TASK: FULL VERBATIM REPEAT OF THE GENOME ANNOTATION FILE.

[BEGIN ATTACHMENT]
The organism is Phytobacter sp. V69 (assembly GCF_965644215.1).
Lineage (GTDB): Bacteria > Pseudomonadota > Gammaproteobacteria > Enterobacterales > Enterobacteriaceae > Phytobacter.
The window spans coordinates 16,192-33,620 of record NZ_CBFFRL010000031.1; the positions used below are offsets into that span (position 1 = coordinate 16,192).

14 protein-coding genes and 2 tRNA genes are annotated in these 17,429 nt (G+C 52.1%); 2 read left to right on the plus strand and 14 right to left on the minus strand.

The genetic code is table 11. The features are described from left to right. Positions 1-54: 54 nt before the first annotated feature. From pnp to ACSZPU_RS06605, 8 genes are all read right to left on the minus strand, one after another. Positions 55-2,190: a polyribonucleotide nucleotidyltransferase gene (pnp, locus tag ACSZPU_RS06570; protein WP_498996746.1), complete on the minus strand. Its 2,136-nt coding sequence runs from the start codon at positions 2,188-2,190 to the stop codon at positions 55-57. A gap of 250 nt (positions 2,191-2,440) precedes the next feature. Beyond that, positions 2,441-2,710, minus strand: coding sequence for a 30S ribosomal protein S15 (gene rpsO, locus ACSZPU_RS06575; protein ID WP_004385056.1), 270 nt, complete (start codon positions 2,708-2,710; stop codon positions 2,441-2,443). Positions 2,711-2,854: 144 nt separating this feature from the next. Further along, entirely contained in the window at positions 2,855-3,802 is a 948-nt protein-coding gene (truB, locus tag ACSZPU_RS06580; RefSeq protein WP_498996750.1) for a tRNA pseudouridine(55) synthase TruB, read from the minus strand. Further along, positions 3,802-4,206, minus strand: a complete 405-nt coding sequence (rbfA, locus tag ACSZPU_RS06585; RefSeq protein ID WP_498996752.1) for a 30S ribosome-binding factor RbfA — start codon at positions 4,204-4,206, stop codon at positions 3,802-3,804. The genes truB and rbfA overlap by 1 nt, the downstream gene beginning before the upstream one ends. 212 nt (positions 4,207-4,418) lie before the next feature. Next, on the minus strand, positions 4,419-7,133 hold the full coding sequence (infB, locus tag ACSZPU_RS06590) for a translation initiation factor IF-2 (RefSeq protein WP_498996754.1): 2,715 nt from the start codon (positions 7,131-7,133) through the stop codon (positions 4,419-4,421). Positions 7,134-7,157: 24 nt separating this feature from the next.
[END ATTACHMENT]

The organism is Phytobacter sp. V69 (assembly GCF_965644215.1).
Lineage (GTDB): Bacteria > Pseudomonadota > Gammaproteobacteria > Enterobacterales > Enterobacteriaceae > Phytobacter.
The window spans coordinates 16,192-33,620 of record NZ_CBFFRL010000031.1; the positions used below are offsets into that span (position 1 = coordinate 16,192).

14 protein-coding genes and 2 tRNA genes are annotated in these 17,429 nt (G+C 52.1%); 2 read left to right on the plus strand and 14 right to left on the minus strand.

The genetic code is table 11. The features are described from left to right. Positions 1-54: 54 nt before the first annotated feature. From pnp to ACSZPU_RS06605, 8 genes are all read right to left on the minus strand, one after another. Positions 55-2,190: a polyribonucleotide nucleotidyltransferase gene (pnp, locus tag ACSZPU_RS06570; protein WP_498996746.1), complete on the minus strand. Its 2,136-nt coding sequence runs from the start codon at positions 2,188-2,190 to the stop codon at positions 55-57. A gap of 250 nt (positions 2,191-2,440) precedes the next feature. Beyond that, positions 2,441-2,710, minus strand: coding sequence for a 30S ribosomal protein S15 (gene rpsO, locus ACSZPU_RS06575; protein ID WP_004385056.1), 270 nt, complete (start codon positions 2,708-2,710; stop codon positions 2,441-2,443). Positions 2,711-2,854: 144 nt separating this feature from the next. Further along, entirely contained in the window at positions 2,855-3,802 is a 948-nt protein-coding gene (truB, locus tag ACSZPU_RS06580; RefSeq protein WP_498996750.1) for a tRNA pseudouridine(55) synthase TruB, read from the minus strand. Further along, positions 3,802-4,206, minus strand: a complete 405-nt coding sequence (rbfA, locus tag ACSZPU_RS06585; RefSeq protein ID WP_498996752.1) for a 30S ribosome-binding factor RbfA — start codon at positions 4,204-4,206, stop codon at positions 3,802-3,804. The genes truB and rbfA overlap by 1 nt, the downstream gene beginning before the upstream one ends. 212 nt (positions 4,207-4,418) lie before the next feature. Next, on the minus strand, positions 4,419-7,133 hold the full coding sequence (infB, locus tag ACSZPU_RS06590) for a translation initiation factor IF-2 (RefSeq protein WP_498996754.1): 2,715 nt from the start codon (positions 7,131-7,133) through the stop codon (positions 4,419-4,421). Positions 7,134-7,157: 24 nt separating this feature from the next.